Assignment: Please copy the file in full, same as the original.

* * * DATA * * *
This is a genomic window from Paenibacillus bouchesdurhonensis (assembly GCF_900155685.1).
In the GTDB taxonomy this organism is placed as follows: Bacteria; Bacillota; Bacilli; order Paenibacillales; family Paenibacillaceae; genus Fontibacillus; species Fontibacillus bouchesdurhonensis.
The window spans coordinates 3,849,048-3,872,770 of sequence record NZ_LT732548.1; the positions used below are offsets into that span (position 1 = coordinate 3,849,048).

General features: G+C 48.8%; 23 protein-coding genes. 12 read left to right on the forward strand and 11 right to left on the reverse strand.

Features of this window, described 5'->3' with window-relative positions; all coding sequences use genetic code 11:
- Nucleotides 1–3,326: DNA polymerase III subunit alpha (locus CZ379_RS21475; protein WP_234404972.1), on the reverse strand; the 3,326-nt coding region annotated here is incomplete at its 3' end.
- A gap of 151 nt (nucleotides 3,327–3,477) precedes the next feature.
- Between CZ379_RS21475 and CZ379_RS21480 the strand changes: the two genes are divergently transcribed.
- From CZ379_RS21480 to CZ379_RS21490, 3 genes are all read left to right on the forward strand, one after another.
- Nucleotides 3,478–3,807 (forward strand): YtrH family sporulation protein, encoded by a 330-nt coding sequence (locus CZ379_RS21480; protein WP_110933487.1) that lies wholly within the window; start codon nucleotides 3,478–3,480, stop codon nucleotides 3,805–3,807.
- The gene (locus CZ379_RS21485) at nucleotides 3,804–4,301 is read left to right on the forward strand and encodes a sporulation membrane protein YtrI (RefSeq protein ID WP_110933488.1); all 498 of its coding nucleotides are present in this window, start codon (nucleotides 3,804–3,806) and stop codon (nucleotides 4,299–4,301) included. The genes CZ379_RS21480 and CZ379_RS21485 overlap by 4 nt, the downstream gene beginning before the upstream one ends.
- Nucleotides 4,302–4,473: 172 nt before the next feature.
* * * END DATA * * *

This is a genomic window from Paenibacillus bouchesdurhonensis (assembly GCF_900155685.1).
In the GTDB taxonomy this organism is placed as follows: Bacteria; Bacillota; Bacilli; order Paenibacillales; family Paenibacillaceae; genus Fontibacillus; species Fontibacillus bouchesdurhonensis.
The window spans coordinates 3,849,048-3,872,770 of sequence record NZ_LT732548.1; the positions used below are offsets into that span (position 1 = coordinate 3,849,048).

General features: G+C 48.8%; 23 protein-coding genes. 12 read left to right on the forward strand and 11 right to left on the reverse strand.

Features of this window, described 5'->3' with window-relative positions; all coding sequences use genetic code 11:
- Nucleotides 1–3,326: DNA polymerase III subunit alpha (locus CZ379_RS21475; protein WP_234404972.1), on the reverse strand; the 3,326-nt coding region annotated here is incomplete at its 3' end.
- A gap of 151 nt (nucleotides 3,327–3,477) precedes the next feature.
- Between CZ379_RS21475 and CZ379_RS21480 the strand changes: the two genes are divergently transcribed.
- From CZ379_RS21480 to CZ379_RS21490, 3 genes are all read left to right on the forward strand, one after another.
- Nucleotides 3,478–3,807 (forward strand): YtrH family sporulation protein, encoded by a 330-nt coding sequence (locus CZ379_RS21480; protein WP_110933487.1) that lies wholly within the window; start codon nucleotides 3,478–3,480, stop codon nucleotides 3,805–3,807.
- The gene (locus CZ379_RS21485) at nucleotides 3,804–4,301 is read left to right on the forward strand and encodes a sporulation membrane protein YtrI (RefSeq protein ID WP_110933488.1); all 498 of its coding nucleotides are present in this window, start codon (nucleotides 3,804–3,806) and stop codon (nucleotides 4,299–4,301) included. The genes CZ379_RS21480 and CZ379_RS21485 overlap by 4 nt, the downstream gene beginning before the upstream one ends.
- Nucleotides 4,302–4,473: 172 nt before the next feature.